Sunday, November 11, 2007

Novel of Mongolian Grasslands Wins Man Asian

Congrats to Jiang Rong, winner of the inaugural Man Asian Literary Prize.

Adrienne Clarkson, Chair of the judges described his Wolf Totem as :
A panoramic novel of life on the Mongolian grasslands during the Cultural Revolution, this masterly work is also a passionate argument about the complex interrelationship between nomads and settlers, animals and human beings, nature and culture. The slowly developing narrative is rendered in vivid detail and has a powerful cumulative effect. A book like no other. Memorable.
The novel is semi-autobiographical and written under a pseudonym: the author's true identity is not publicly known.

This about him from the Man Asian website:
Jiang Rong was born in Jiangsu, southern China, in 1946, and graduated from the middle school attached to China Art College in 1966. In 1967, Jiang joined the first wave of intellectuals who moved to the countryside as volunteers, living with nomadic communities on the Chinese border of Inner and Outer Mongolia for 11 years. Following his return to Beijing in 1978, Jiang embarked on postgraduate studies in political science at the renowned Chinese Academy of Social Sciences, and assumed an academic position at a Beijing university. Now retired, he lives in Beijing, with his wife.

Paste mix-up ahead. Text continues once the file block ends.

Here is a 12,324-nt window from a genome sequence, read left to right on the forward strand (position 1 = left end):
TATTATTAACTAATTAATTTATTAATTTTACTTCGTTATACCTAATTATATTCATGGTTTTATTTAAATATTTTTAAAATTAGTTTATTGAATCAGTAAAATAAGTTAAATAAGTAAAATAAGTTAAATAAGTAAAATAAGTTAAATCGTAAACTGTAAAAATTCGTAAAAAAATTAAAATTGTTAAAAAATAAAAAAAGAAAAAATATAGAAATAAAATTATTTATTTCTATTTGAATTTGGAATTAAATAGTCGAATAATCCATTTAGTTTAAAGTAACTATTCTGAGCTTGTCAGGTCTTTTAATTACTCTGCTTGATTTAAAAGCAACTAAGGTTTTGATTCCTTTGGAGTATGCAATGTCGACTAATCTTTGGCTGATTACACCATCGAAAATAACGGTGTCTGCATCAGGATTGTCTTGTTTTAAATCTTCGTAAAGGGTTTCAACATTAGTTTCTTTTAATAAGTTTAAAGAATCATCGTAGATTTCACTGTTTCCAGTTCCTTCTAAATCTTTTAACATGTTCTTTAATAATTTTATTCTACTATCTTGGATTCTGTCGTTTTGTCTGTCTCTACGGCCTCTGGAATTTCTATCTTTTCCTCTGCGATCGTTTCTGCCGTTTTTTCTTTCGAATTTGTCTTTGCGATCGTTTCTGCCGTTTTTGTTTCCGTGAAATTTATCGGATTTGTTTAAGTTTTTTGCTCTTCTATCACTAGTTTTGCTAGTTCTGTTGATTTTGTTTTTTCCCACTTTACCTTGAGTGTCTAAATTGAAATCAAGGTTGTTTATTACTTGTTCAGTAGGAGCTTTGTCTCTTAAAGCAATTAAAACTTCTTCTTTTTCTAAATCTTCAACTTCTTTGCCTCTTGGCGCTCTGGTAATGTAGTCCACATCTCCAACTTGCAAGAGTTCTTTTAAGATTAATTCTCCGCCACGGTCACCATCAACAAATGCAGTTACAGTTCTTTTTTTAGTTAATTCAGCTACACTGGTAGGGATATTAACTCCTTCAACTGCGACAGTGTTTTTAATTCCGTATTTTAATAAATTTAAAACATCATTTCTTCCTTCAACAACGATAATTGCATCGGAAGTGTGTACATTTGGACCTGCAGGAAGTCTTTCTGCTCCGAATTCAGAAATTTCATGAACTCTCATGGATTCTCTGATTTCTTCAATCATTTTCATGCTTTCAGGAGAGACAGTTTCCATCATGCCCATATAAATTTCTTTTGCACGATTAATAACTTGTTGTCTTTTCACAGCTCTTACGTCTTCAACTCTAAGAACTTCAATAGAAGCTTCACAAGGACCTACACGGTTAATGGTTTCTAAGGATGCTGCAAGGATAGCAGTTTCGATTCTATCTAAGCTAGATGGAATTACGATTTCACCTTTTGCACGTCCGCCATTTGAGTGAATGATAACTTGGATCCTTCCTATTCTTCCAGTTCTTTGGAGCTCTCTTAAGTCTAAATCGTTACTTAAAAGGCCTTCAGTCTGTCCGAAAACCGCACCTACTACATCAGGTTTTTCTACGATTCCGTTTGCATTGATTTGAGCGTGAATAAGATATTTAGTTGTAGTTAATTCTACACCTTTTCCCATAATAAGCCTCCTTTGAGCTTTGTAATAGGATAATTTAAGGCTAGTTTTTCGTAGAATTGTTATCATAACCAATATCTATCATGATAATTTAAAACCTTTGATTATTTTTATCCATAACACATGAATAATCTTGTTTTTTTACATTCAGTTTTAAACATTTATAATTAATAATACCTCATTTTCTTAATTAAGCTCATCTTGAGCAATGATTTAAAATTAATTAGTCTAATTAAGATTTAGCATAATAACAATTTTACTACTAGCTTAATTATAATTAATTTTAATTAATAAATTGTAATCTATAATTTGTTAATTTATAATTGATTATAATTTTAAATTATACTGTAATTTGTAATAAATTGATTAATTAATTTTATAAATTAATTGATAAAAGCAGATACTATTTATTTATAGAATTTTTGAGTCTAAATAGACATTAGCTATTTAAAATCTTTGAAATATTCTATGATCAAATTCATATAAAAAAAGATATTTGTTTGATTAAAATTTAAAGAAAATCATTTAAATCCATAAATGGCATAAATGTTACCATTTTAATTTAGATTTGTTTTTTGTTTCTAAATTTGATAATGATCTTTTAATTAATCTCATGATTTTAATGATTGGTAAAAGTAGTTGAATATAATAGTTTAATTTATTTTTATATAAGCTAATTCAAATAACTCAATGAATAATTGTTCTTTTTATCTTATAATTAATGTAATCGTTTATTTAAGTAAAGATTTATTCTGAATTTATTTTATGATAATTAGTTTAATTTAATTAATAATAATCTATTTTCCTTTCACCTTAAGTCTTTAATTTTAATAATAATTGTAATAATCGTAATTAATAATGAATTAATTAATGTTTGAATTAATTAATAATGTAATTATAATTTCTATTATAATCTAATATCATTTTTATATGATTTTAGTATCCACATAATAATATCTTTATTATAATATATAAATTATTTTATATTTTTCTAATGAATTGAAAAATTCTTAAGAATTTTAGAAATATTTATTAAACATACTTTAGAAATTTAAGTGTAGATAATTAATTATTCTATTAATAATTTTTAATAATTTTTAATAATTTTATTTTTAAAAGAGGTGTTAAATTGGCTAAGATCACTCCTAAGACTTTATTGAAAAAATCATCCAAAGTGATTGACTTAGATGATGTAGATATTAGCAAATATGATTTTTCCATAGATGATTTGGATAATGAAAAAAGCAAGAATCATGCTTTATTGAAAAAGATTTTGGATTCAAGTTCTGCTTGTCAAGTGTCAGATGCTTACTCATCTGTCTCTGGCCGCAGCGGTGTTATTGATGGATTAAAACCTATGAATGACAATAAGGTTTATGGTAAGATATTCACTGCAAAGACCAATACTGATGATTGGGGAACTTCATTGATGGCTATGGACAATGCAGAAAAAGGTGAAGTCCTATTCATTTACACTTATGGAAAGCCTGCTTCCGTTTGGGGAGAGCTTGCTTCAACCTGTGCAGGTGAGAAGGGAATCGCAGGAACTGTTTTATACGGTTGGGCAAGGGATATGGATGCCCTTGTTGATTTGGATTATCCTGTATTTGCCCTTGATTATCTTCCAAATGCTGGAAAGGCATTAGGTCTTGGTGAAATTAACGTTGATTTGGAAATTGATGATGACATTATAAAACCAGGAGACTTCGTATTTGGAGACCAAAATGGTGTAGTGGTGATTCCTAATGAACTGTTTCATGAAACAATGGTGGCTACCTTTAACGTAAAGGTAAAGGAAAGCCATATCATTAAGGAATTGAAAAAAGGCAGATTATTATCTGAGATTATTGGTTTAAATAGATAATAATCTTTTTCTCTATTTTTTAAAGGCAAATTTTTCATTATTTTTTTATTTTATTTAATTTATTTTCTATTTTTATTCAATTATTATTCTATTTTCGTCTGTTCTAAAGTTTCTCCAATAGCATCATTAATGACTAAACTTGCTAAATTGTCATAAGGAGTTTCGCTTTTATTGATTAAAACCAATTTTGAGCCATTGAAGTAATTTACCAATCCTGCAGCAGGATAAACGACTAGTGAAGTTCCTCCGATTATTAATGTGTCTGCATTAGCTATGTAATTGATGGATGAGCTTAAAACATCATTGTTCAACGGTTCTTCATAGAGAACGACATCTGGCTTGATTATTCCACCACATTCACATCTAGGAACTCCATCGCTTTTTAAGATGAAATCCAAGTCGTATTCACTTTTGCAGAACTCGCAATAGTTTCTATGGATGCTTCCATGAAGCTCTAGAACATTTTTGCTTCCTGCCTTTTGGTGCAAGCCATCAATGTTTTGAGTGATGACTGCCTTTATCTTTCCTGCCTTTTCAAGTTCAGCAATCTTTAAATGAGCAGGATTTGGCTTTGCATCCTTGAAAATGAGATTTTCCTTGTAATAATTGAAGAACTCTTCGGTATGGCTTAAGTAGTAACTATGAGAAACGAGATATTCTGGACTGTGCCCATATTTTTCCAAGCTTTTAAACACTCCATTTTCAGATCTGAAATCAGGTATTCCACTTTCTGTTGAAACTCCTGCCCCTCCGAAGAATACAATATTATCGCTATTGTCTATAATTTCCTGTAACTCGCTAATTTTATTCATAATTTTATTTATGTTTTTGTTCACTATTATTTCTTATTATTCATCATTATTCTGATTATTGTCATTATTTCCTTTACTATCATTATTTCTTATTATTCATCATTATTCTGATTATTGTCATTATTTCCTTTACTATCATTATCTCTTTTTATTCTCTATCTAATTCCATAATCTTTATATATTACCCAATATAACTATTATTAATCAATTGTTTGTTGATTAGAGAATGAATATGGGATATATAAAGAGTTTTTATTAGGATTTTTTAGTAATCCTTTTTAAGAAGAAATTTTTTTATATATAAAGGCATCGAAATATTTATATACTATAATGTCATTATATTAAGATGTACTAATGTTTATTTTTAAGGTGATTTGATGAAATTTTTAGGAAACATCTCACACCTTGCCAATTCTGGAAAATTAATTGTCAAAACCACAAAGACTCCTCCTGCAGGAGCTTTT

He wins US$10,000, while his translator wins US3,000.


The Guardian has a very good piece on the book and names the author as Lu Jiamin. The book has already been a publishing sensation in China where: has sold two million legal copies, along with an estimated 10 times that number of pirated books. It has been the subject of literary debates, management motivation courses and military training lectures.

Here's an interview with Jiang Rong from the Guardian.

No comments: